Has there been any mention of the size of that scar? I know the red spot can hold 2-3 earths but what size is that scar?

  • by jeffb (2.718) ( 1189693 ) on Saturday July 25, 2009 @01:11PM (#28819755)

    The "wide field" (low-magnification) camera on Hubble gives a much narrower field and higher magnification than a sizable (10") amateur scope at its highest power.

    Hubble really, really rocks.

    • by 4D6963 ( 933028 )
      Just one thing, why didn't they use a narrower field then? I mean, you know, to really zoom in on this thing.
      • by ceoyoyo ( 59147 )

        Generally "wide field" when used to describe a telescope or a camera attached to a telescope doesn't mean "wide-field as opposed to the other, narrow-field camera." Rather, it means "hey look, we managed to make this camera/telescope provide a relatively wide field!"

  • Ominous... (Score:3, Interesting)

    by TimHunter ( 174406 ) on Saturday July 25, 2009 @01:18PM (#28819809)
    Okay, first there's a mysterious "scar" on Jupiter, and now the tides are inexplicably higher than normal. (http://www.newsobserver.com/news/health_science/story/1620869.html [newsobserver.com]). I don't know about anybody else, but I'm waiting for the aliens to land.
  • excuse my ignorance, but what causes the impact area to be black?
    • I'm pretty ignorant about Jupiter, but if that is cloud material, could the strike be causing a heat outfluke that pushes the clouds aside? Can more knowlegeable /.ers reply?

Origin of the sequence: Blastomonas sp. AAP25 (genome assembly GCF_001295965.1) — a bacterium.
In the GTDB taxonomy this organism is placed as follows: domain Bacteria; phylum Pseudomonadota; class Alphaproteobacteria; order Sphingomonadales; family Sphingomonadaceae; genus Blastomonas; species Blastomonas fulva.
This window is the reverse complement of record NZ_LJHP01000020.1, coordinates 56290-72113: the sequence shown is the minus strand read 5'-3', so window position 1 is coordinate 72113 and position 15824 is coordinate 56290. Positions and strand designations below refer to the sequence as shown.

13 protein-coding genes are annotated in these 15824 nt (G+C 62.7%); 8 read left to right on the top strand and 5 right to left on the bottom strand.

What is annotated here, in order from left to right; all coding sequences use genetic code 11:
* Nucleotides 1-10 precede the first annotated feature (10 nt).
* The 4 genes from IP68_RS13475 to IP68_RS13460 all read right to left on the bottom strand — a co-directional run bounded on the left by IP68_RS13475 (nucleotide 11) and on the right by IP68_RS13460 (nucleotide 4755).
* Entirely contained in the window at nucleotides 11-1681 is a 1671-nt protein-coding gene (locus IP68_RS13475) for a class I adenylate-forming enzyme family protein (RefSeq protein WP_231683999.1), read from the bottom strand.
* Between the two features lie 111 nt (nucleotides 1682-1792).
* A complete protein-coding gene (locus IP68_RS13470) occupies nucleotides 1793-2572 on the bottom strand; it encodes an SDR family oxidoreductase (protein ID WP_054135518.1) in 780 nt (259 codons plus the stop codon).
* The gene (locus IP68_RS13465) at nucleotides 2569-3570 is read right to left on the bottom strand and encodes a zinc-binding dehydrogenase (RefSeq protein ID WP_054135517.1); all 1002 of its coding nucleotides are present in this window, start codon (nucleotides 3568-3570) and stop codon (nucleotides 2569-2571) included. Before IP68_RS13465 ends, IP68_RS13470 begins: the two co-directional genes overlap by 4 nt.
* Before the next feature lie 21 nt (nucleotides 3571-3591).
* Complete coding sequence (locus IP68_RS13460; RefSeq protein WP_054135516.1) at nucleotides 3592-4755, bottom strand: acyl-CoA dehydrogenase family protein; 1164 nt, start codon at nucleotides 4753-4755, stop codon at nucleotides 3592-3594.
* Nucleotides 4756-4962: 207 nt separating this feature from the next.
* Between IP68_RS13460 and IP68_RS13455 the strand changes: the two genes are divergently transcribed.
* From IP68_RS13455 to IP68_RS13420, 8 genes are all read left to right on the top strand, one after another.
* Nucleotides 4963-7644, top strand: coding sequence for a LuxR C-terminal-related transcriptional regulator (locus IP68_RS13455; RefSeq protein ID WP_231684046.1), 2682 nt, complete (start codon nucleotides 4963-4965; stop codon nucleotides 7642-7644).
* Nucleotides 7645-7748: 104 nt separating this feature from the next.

• Could be carbon dust, if the impactor was a carbonaceous asteroid. Might also be sulphur compounds blown up from the lower reaches of Jupiters atmosphere.


      Astronomy [feeddistiller.com] Feed @ Feed Distiller [feeddistiller.com]

  • Monoliths (Score:2, Interesting)

    A black expanding spot on Jupiter... where have I heard that before? I guess it's happening a year earlier than Arthur C. Clarke predicted?
  • Or, put another way, "this is the second time in 15 years that amateur astronomers have discovered an object colliding with a planet - collisions which, if they had occurred here, would have sterilised if not utterly destroyed the Earth".

  • Possible Conjecture on my part: :-)

    1) For over 100 years Jupiter has been observed with fairly good equipment and we have not see such large changes such as these impacts.

    2) It is possible we are in the middle of a Comet Swarm. The frequency of these sorts of large impacts seems to be out of the ordinary, considering the last one was in 1992. (Shoemaker-Levy)

    3) What is caused by this? Could it be the alignment of our Solar System with respect to the Galactic plane:
    http://www.optcorp.com/edu/articleDetail [optcorp.com]

Ya'll hear about the geometer who went to the beach to catch some rays and became a tangent ?